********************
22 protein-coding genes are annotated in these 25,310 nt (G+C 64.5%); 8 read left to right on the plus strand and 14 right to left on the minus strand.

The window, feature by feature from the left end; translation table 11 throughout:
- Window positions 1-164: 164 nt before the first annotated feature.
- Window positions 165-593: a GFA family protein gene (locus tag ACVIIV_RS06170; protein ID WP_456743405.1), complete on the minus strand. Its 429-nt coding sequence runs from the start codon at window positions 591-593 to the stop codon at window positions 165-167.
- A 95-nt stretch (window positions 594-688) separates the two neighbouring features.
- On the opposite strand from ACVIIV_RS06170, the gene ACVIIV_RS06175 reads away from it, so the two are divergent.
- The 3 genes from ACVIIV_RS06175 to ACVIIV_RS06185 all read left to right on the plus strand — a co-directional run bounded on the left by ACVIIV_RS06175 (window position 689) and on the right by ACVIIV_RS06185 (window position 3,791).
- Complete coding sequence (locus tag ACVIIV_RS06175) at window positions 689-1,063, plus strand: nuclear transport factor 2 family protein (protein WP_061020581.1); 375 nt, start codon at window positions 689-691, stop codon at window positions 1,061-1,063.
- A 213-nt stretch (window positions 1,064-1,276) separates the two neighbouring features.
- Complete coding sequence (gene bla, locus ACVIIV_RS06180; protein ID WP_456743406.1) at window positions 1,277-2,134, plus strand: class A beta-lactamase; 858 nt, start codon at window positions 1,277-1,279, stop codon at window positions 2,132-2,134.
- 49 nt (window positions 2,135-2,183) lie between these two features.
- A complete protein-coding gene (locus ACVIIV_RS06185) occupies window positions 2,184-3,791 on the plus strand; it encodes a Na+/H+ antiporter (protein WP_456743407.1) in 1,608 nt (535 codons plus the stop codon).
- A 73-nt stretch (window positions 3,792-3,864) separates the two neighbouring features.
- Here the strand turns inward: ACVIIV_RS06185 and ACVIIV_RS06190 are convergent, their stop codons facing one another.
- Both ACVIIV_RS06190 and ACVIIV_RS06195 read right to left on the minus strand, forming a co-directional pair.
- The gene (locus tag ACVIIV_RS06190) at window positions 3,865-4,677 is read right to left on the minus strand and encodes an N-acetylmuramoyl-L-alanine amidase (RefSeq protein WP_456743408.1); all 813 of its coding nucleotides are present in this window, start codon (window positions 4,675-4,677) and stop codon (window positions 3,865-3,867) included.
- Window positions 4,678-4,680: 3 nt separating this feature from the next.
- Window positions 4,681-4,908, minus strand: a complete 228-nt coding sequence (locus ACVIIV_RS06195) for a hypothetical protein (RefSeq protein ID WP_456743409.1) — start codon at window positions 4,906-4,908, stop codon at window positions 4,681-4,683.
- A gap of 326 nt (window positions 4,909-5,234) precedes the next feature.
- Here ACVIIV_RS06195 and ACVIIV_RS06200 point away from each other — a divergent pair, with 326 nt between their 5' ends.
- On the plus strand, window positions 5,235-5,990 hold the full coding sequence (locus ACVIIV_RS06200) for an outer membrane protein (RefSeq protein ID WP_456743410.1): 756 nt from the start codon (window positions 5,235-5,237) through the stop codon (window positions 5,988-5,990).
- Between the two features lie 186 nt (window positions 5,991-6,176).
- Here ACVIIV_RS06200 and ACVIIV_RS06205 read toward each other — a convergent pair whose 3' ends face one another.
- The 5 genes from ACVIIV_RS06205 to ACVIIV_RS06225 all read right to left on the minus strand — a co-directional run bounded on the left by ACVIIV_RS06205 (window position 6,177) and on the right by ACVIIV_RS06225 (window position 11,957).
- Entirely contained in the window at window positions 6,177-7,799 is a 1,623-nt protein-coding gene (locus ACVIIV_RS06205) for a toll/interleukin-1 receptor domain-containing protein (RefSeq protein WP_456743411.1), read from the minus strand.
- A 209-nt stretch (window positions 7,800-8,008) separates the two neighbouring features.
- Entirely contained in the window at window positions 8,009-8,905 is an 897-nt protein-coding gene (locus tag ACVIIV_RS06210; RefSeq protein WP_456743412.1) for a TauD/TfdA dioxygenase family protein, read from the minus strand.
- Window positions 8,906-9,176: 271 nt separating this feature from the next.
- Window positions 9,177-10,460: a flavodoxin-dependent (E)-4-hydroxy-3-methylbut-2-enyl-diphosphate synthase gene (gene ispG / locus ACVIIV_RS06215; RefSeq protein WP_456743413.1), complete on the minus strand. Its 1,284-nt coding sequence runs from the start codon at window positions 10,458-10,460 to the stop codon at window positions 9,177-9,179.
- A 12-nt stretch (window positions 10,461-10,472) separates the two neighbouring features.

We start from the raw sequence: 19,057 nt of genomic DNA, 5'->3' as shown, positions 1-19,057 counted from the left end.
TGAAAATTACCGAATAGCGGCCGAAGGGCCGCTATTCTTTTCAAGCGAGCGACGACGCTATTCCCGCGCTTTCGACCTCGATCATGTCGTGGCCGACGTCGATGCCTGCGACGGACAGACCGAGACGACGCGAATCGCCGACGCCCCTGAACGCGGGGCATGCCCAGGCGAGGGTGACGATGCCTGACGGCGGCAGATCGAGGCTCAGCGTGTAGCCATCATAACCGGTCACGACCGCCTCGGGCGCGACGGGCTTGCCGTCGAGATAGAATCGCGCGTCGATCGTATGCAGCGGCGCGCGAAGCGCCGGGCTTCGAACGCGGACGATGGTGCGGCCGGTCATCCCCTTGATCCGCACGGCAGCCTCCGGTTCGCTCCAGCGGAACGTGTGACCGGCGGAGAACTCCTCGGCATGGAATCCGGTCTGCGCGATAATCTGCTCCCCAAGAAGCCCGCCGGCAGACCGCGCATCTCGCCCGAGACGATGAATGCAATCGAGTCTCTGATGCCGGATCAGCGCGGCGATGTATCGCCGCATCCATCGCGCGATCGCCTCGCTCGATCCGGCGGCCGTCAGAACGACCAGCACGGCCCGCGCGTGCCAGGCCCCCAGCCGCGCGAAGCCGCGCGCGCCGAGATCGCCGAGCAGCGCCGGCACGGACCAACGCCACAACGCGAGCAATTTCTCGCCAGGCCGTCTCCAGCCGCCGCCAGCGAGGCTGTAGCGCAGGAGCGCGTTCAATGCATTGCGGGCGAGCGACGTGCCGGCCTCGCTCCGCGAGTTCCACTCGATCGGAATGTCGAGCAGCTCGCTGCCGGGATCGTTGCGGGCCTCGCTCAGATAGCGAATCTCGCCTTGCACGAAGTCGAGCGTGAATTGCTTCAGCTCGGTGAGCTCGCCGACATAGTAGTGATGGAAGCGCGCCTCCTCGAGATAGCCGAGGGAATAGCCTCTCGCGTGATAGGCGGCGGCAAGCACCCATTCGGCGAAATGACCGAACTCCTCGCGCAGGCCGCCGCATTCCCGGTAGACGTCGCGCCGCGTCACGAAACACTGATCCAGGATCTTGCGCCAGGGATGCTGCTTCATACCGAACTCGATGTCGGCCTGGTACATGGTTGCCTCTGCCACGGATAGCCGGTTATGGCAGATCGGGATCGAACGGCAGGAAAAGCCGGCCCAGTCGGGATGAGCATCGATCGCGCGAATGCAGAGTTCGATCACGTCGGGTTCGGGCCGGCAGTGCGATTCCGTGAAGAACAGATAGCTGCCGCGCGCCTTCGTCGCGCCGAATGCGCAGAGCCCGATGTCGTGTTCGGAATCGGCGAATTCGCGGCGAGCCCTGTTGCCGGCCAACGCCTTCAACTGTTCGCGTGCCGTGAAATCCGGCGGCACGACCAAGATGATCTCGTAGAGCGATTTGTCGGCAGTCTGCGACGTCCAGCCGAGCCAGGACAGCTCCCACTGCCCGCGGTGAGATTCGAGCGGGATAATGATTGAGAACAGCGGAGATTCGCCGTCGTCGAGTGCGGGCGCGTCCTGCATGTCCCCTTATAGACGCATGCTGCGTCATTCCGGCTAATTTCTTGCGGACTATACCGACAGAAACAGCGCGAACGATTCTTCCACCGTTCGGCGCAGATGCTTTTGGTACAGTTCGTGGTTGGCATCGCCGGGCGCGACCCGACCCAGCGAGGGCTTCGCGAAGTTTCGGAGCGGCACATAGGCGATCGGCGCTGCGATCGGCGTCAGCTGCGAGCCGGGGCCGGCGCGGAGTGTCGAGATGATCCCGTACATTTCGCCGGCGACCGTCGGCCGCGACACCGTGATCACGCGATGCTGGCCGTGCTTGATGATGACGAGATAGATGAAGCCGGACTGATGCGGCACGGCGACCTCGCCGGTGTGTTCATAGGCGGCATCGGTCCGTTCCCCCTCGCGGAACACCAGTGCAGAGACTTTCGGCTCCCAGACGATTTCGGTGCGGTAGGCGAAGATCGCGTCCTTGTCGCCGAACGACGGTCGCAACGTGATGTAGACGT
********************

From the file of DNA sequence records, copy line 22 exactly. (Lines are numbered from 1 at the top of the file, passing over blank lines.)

- Between the two features lie 186 nt (window positions 5,991-6,176).